a tale of tails, tenacity, and tedium, as told by me, usually barefoot and bellowing

Tuesday, August 25, 2015

Barbed Wire and History

During our clearing and cleaning we found broken rusted barbed wire.
To me, that's a gold mine.
We spent a day creating instead of destroying.

I love the peace symbol and tried to make one here. The center of the symbol is made from T.V. Allis "Buck thorn" barbed wire patented in July 1881 in Texas.  It came in narrow, medium and wide.  I will be removing the washer I used to TRY and cover the different colored wire and removing the wire and replacing it with an old piece.  I want mine all rusty.

Five varieties of barbed wire can be seen here. "Beginning in 1868, a series of patents was issued to several inventors for strong, mass-produced fencing made from interlocking strands of wire. These wires were outfitted with sharp barbs that kept even the toughest cattle from muscling through it. The varieties of barbed wire seen here include: the Kelly "Diamond Point" right twist (1868), Burnell four-point (1877), and Glidden two-point, (1874), H. B. Scutt "Y" plate (1878) and T. V. Allis "Buckthorn" (1881). Barbed wire ended the open range and with it the cattle drives and the range lifestyle that created the Texas cowboy legend."

The main part of these wreaths is the barbed wire patented by Joseph Glidden  in July of 1874 in Illinois.  "Cheaper than dirt and stronger than steel" was the line used to sell all models of barbed wire.  Kansas Barbed Wire Museum in La Crosse Kansas has 2100 unique samples of barbed wire. 
I made some wire art too.
Can you see the bull and the heart?
If not, I have to hang up my wire sculpture hat.
Dr Peppers were drunk.
Skin was poked.
Poked skin bled but all in all, it was a perfect day to recycle some old wire.
and a good night to do some research.

21 comments:

Jacquelineand.... said...

I love me some barbed wire and would really like to get my hands on some, to make wreaths! Love the peace sign. =)

Saucy Kodz said...

I really enjoyed the history of the barb wire for I didn't know that much about it. I like your wreaths and the bull with the heart. The heart stood out in the photo, I noticed that first. Great work Gail and interesting history. Thanks for bringing it to us. Have a sweet day and hi to all. Hugz to M :)

eileeninmd said...

Hello, what a great find! I love the wreaths, the peace sign is my favorite too. Have a happy day!

Sandra said...

they are wonderful and wlll sell quickly. perfect for hanging on fences and gates or even a door... i saw on Flea Market Flip 2 people turn a ball of barb wire into an gorgeous hanging light fixture, it sold first and for several hundred dollars... i love rust to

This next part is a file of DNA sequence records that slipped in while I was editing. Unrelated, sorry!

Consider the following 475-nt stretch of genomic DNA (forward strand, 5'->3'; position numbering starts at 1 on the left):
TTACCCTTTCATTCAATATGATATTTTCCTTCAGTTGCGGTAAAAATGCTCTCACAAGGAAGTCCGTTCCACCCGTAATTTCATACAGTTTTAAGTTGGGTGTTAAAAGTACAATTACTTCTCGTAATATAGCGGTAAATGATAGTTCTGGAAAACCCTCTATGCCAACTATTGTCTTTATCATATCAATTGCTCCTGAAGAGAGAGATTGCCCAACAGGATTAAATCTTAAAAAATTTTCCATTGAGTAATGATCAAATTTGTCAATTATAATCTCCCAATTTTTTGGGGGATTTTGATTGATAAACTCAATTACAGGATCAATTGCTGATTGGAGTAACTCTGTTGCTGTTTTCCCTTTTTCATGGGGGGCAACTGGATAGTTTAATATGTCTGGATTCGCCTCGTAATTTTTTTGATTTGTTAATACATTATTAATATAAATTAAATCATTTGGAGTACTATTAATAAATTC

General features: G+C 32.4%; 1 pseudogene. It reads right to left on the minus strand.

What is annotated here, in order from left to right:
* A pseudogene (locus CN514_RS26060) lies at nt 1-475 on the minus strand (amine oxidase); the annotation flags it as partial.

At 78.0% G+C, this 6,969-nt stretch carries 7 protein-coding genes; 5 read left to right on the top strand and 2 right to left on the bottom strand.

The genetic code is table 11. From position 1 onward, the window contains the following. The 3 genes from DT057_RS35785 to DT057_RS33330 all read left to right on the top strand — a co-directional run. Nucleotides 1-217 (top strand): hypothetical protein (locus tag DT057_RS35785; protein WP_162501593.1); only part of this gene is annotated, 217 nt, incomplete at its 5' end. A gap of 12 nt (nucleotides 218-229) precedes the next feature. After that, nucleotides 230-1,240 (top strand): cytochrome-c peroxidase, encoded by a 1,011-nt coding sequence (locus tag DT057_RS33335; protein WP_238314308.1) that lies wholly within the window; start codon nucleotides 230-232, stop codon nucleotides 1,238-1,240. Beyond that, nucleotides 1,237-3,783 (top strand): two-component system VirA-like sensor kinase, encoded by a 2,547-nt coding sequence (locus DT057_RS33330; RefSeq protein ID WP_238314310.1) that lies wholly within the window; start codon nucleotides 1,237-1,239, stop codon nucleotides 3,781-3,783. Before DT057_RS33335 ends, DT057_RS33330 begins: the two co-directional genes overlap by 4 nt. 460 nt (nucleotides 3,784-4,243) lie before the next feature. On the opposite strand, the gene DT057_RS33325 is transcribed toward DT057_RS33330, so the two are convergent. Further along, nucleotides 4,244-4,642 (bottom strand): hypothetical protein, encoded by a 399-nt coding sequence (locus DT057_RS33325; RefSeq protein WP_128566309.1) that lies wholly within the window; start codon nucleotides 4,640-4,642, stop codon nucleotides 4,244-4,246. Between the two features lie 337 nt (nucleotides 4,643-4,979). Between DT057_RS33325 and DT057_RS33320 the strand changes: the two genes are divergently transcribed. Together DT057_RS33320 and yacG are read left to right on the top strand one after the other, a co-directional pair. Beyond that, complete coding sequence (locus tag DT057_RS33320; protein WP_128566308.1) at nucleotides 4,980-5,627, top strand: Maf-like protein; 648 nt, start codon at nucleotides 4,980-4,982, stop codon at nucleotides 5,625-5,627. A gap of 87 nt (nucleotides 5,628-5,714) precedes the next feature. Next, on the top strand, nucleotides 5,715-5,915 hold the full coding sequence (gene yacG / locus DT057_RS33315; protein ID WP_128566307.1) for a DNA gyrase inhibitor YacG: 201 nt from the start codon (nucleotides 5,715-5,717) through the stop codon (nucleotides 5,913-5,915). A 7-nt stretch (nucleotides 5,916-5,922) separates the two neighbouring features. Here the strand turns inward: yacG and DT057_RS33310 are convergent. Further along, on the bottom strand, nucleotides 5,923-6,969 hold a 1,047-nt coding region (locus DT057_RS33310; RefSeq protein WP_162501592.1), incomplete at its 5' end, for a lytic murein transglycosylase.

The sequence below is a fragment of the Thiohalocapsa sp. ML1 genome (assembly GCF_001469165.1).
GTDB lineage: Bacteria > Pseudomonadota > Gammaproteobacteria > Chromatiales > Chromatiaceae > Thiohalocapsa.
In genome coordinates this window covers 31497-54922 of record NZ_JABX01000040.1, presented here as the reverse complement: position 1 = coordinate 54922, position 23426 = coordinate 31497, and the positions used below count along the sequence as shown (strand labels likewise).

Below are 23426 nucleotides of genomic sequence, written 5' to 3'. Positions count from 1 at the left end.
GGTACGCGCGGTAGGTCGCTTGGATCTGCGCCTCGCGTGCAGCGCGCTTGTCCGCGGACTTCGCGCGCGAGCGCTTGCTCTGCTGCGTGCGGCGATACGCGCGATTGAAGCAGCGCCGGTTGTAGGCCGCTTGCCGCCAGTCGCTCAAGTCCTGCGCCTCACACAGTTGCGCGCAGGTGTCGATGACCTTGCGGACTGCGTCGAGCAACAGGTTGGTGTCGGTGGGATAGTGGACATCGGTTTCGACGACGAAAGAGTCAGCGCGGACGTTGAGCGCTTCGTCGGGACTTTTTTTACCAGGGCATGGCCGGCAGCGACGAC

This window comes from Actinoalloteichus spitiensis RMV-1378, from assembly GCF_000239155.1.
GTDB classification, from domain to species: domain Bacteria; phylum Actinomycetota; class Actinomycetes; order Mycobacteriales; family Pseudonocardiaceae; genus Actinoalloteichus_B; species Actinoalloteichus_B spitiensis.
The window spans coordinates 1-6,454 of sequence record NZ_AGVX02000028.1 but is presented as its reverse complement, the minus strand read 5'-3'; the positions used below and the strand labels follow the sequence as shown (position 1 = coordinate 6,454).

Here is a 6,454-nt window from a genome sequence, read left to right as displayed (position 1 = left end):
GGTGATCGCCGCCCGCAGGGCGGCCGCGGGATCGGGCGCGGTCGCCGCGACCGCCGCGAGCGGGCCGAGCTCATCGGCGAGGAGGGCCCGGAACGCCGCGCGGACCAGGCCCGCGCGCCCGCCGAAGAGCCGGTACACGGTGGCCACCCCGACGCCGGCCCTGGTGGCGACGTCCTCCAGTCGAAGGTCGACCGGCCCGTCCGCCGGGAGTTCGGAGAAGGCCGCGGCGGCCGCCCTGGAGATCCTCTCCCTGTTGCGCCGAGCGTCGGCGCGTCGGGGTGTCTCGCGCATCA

Lynne said...

Loved the barbed wire wreaths, great one with the peace sign!
Are you selling them in your shop?

Linda Wildenstein said...

that's a lot of work......and it really paid off. All of these look wonderful. xoxo Linda

A Joyful Cottage said...

What a fun thing to do. The wreaths are great, and my favorite is the one with the cross. I love that. This reminds me of the pile of rusted steel we've dug up out of our yard. Big spikes, chain, bolts, etc., etc. Our lot once housed a logging truck repair shop, and all this junk is what remains. Your barbed wire is much more fun. :)

Alex J. Cavanaugh said...

Very creative! And I learned something. Although I'd heard there were hundreds of varieties of wire.

Cynthia said...

Interesting facts about barbed wire. The only thing I've ever created from it is holes in my pants! You know, crawling through?

Delores said...

Great use of rusted barb wire. I wouldn't mind one of those wreaths myself.

Arkansas Patti said...

Well aren't you clever. I love it when people take throw away items and make some thing useful out of it.

Blogoratti said...

Really great stuff!

Debbie said...

Very clever ideas and anything joined with Dr. Pepper has to be awesome!!

Karen S. said...

What a great find, and absolutely lasting decorations too! Just beware of the bites! Yikes, that's sharp to work with.

troutbirder said...

My memory is shaky on old western movies but didn't barb wife give those damn sheepherders an edge over the rancher/cowboys....:)

Lowcarb team member said...

That is a amazing Gail ... so many may have just discarded the wire.

All the best Jan

LindaG said...

I love the wreaths, Gail. Especially the cross ones. You should leave the multicolor one. Maybe a hippie will buy it. ;-)
Thank you, Gail. God bless. ♥

Ida said...

Wow that's a lot of old rusty barbed wire. It has such history doesn't it. I like the pieces you created. Especially the one with the cross. I did see the heart and the bull after enlarging. Great way to repurpose old wire.

Farm Girl said...

I love stories about history and the history of Barbwire is incredible. We have some around here and one of my favorite wreaths is one my sister in law made of it. How very interesting and you have some very old examples on your place.

McGuffy Ann Morris said...

Very cool post, and very cool artwork. I like the mixture of colours, new, and old, rust and clean wires. It adds much to the whole finished product. Awesome! You could sell those!

Plowing Through Life (Martha) said...

That is quite impressive! I never would have thought that you could create such cool artwork out of this. You learn something new every day :)

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